Fear and Suspicion of Mary Warren
Fear is the death of us humans. When we have fear it causes us uncertainty, and also clouds our judgment. It motivates us to do acts that we would not normally put ourselves through. The Crucible written in 1952 by Arthur Miller took place in a town called Salem, Massachusetts in 1692. In the play characters show fear, but one main character is Mary Warren. She is a seventeen year old girl that works for John and Elizabeth Proctor. During the play it is easy to see how fear not only changes her loyalties but also develops her into a submissive character.
In The Crucible there are times when Mary Warren gets very fearful changes loyalties to survive. One example is in act two when Mary and the other girls “. . . I [Mary] am in the proceedings all day, sir [John]” (1124). A little later in the play Elizabeth Proctor is accused, she is one of the most looked up to women in Salem. The sheriff, Mr. Cheever, comes to arrest Elizabeth on the charge of sending out her spirit to harm Abigail Williams. They ask if Elizabeth is to own any poppets in the home, but replies that she hasn’t owned any poppets since she was little. So John yells for Mary to tell where the poppet came from, then she says “It—is, sir” (1133). This is telling that Mary is not teaming up with Abigail to accuse Elizabeth to be a witch.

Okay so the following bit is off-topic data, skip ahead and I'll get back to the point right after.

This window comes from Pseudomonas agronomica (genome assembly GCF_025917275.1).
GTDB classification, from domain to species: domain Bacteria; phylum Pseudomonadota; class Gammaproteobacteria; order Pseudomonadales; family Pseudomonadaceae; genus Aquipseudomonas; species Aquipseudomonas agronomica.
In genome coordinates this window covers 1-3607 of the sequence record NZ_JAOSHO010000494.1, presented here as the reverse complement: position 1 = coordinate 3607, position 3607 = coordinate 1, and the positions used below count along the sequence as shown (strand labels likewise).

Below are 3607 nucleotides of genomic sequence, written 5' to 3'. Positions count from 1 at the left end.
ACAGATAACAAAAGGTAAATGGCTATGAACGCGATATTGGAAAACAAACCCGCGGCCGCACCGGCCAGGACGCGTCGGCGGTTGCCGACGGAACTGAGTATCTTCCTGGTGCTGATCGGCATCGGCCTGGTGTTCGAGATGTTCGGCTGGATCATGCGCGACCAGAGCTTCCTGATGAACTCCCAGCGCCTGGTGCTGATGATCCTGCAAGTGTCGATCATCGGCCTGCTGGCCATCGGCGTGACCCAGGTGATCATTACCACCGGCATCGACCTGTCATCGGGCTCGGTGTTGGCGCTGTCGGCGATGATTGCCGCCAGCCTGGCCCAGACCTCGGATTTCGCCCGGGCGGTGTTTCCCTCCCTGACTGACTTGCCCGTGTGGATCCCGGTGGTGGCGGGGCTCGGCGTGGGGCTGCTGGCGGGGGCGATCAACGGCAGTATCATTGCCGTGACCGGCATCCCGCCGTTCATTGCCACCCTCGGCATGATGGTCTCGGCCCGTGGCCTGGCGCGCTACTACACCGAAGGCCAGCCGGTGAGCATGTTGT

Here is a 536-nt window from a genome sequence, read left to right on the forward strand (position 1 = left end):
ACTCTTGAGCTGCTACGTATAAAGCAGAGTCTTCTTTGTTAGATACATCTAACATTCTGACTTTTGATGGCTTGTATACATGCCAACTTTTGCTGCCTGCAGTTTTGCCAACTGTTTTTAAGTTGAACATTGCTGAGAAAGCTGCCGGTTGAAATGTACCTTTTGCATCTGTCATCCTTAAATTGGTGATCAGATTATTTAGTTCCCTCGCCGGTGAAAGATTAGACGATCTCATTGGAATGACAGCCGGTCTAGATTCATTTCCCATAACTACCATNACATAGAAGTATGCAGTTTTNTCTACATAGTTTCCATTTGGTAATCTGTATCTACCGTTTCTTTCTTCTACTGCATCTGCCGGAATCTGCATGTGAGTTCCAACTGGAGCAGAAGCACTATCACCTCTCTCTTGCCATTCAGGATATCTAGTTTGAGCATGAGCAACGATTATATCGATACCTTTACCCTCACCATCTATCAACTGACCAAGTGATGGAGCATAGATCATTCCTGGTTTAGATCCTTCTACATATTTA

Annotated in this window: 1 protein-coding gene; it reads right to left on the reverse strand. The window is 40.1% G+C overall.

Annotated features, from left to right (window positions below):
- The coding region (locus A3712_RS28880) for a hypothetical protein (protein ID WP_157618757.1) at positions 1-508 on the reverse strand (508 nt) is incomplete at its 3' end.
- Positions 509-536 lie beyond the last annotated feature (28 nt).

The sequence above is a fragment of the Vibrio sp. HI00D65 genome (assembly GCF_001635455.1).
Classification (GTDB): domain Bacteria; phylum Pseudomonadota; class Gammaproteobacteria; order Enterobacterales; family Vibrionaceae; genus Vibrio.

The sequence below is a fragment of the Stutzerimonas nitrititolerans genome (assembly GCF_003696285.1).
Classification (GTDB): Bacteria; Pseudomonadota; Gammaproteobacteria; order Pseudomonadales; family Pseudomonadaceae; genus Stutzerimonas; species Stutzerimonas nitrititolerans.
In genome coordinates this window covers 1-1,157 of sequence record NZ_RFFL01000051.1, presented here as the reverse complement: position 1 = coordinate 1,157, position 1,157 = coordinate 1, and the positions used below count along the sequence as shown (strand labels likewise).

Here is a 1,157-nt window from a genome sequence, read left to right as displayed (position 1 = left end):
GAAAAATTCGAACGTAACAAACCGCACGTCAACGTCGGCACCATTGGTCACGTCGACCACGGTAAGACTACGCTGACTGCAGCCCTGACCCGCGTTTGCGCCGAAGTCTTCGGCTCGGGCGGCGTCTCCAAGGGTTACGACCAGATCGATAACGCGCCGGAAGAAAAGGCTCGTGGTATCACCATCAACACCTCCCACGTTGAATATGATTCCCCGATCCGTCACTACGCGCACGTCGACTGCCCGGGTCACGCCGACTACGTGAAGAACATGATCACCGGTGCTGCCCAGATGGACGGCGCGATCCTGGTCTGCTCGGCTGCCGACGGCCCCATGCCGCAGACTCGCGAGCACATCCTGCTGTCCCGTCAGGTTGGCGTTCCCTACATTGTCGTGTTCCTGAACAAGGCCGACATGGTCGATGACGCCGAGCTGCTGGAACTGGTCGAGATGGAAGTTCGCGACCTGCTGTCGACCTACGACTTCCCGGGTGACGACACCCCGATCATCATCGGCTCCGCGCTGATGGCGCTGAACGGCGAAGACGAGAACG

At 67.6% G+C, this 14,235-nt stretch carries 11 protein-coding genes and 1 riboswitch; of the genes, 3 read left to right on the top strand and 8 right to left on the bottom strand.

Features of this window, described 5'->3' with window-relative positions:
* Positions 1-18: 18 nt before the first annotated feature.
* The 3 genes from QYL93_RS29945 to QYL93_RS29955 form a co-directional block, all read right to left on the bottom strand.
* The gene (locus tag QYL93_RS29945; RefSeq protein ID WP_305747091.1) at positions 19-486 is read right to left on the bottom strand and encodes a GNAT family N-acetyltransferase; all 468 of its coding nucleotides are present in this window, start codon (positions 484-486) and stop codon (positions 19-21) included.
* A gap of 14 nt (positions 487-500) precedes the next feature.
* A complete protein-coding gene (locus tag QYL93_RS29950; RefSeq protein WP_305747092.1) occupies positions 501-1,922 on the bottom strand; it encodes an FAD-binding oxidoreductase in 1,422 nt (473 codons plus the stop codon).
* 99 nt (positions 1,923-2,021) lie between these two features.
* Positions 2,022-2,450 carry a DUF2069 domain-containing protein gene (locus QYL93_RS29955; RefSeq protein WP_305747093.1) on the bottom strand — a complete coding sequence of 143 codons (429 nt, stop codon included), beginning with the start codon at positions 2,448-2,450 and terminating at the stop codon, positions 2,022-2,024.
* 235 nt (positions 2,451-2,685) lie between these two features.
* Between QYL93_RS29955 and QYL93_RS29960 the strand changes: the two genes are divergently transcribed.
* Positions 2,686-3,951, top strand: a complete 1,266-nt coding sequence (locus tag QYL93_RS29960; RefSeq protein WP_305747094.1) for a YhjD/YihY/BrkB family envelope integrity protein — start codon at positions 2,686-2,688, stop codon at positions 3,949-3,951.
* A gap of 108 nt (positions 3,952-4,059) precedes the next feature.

All throughout the story Mary is put in situations to make decisions that cause her fear. For instance; in act one all the girls are in one room and Mary announces “Abigail, we’ve got to tell. Witchery’s a hangin’ error . . .” (1107). In an instance Abigail threatens any girl that breathes a word about what they did in the woods will be harmed severely. Then again in act two, after Mary gets home from being at the court all day and tells the Proctor’s what has happened during the session. Later in the conversation Mary is talking about being a judge in the court, then soon after John goes and gets the whip on the...
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